Nope. January 1, 2007 is not going to be that point. I can fix some things that went wrong last year all on my own, but they are all minor. The really important stuff still depends on other people.

Last year, with a very few -- but very much appreciated -- exceptions, those people I trusted, loved, or simply expected normal businesslike relations with, disappointed me. One particular disappointment was especially damaging; not only do I continue to suffer from it, but so will anyone foolish enough to get too close to me in future.

Assuming, that is, that anyone would want to do that.

I'm glad to see 2006 go, believe me, but at this moment I'm sorry there's another year coming along to replace it.

8:23 to go...

...and I have just returned from the market.

While I walking into the store, I heard a horn blaring behind me. An elderly man in a battered old Nissan was backing out of a parking space, and the driver of a giant SUV had to slam on the brakes to avoid him.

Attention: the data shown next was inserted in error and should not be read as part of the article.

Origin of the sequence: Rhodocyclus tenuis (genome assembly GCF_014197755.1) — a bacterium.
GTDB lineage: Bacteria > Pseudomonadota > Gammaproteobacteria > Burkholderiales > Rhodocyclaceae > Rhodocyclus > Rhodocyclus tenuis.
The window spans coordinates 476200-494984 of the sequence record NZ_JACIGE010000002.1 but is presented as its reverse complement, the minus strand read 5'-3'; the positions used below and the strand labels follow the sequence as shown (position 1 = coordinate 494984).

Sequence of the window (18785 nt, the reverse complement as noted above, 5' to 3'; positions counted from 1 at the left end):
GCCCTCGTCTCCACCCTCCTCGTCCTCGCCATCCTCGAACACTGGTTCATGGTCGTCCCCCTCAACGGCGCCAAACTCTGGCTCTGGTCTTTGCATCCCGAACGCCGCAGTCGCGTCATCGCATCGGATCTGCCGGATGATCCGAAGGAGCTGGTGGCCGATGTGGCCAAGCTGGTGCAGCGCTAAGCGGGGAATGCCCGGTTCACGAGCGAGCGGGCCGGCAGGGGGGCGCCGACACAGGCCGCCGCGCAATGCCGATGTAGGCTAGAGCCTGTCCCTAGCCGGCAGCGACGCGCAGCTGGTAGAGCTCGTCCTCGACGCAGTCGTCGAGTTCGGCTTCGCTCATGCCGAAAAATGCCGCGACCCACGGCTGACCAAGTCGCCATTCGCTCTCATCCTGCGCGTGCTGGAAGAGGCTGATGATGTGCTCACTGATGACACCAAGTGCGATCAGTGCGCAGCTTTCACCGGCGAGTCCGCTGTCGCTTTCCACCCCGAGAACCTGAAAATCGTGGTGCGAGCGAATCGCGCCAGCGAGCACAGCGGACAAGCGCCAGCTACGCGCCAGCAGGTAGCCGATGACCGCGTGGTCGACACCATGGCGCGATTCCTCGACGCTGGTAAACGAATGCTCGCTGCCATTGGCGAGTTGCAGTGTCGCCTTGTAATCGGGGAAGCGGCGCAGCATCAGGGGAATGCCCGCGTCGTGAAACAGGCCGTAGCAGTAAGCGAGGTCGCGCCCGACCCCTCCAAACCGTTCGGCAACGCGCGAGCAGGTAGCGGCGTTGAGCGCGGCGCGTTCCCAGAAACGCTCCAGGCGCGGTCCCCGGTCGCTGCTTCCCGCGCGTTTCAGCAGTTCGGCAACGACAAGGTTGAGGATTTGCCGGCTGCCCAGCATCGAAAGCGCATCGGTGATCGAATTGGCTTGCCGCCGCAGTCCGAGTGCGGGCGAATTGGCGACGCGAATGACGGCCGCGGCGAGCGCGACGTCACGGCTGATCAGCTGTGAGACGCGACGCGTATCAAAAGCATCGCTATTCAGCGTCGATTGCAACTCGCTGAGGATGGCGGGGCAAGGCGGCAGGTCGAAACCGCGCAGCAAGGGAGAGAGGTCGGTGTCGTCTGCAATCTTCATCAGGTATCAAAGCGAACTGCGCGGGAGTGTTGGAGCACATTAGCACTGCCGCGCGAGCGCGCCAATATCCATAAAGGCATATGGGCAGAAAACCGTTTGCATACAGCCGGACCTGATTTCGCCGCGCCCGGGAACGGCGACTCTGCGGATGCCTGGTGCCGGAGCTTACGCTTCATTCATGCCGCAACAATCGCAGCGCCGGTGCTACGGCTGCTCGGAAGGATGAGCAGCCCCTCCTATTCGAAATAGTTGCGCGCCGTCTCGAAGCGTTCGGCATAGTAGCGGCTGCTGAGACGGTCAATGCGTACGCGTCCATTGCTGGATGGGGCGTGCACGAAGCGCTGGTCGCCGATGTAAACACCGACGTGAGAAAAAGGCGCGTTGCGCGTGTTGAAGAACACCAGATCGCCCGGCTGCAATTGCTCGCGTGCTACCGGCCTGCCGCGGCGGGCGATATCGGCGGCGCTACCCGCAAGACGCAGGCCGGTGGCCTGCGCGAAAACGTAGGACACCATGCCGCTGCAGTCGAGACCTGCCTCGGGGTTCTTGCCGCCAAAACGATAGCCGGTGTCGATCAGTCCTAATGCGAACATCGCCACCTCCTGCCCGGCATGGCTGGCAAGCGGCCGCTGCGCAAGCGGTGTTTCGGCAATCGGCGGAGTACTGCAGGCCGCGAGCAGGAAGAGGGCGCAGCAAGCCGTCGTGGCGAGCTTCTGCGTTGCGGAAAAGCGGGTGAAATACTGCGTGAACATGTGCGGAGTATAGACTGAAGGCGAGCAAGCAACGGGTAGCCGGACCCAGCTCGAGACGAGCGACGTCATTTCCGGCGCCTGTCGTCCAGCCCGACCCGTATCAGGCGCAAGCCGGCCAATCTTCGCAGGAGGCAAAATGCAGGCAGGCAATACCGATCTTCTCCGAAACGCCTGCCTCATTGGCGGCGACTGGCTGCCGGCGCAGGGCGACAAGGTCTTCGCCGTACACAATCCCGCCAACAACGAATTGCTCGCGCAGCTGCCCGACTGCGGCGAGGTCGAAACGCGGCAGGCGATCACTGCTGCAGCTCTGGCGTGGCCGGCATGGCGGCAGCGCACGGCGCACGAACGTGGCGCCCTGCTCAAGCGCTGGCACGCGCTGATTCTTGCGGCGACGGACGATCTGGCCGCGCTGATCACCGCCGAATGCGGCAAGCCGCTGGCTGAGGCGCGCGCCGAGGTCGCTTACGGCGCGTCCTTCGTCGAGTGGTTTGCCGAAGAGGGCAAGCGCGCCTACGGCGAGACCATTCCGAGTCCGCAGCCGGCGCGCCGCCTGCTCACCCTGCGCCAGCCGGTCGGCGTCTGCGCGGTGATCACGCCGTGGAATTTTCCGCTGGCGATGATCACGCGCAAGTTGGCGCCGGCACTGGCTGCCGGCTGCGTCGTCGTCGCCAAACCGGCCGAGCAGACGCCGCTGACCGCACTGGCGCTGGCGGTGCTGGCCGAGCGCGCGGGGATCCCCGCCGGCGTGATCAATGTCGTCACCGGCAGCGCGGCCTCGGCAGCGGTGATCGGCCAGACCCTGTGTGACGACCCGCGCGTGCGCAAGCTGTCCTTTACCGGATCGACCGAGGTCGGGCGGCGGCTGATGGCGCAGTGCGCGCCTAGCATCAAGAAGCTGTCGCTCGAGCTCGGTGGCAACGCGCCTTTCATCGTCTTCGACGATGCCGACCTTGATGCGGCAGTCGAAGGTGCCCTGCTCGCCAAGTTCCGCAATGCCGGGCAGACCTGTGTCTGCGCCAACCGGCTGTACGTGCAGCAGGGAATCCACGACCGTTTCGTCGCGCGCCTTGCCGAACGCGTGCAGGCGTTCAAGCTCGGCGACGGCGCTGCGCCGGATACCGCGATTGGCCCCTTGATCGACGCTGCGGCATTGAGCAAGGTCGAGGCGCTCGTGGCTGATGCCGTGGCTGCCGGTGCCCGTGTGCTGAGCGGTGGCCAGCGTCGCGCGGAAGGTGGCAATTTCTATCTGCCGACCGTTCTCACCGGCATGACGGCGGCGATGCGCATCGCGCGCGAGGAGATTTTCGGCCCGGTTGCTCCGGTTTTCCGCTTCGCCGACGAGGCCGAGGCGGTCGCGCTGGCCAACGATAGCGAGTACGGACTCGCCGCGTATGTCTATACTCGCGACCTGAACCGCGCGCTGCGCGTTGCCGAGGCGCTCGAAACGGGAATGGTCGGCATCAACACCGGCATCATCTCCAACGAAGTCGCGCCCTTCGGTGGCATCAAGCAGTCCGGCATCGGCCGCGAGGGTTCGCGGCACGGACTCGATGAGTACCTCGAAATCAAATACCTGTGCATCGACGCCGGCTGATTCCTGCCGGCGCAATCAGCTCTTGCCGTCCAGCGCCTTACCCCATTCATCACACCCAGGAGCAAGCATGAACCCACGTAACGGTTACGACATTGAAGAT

The SUV driver, complete with blow-dried hair and form-fitting t-shirt over his potbelly, leaped from his truck and started screaming at the old man, who looked both bewildered and somewhat frightened.

As the SUV driver approached the Nissan, a woman ran over and stood in front of him. "Hey," she said, "that's an old man in the car. Be nice, okay?"

I could see the SUV driver, stoked up on his hate weed, was about to move the argument to a new level. I began to move toward the confrontation. Before I could get there, a guy who looked like a biker -- and, in our neighborhood, probably is -- walked over, stood between the jerk and the woman (the old man still sat in his car). Though he was perhaps two inches shorter -- and maybe 100 pounds lighter -- than the SUV creep, the biker moved to within an inch of him and said, "bro, how would you like a new face for New Year's?"

SUV Creep backed off, retreated to his Expedition and, as he rolled up the window, started yelling threats about "police," "jail" and "assault charges." By then, Mr Biker was standing next to his door, with four more people standing behind him. The woman was talking to the old man in the Nissan, occasionally putting a reassuring hand on his shoulder.

The Expedition took off at full speed, hitting an empty shopping cart and barely missing a couple of cars when he reached the street.

So. Nasty, Evil Biker versus Mr Solid Citizen. Whose side would you take? I know where I ended up...I was one of the four ready to assist in some reconstructive surgery on that arrogant shit in his oversized look-at-me toy.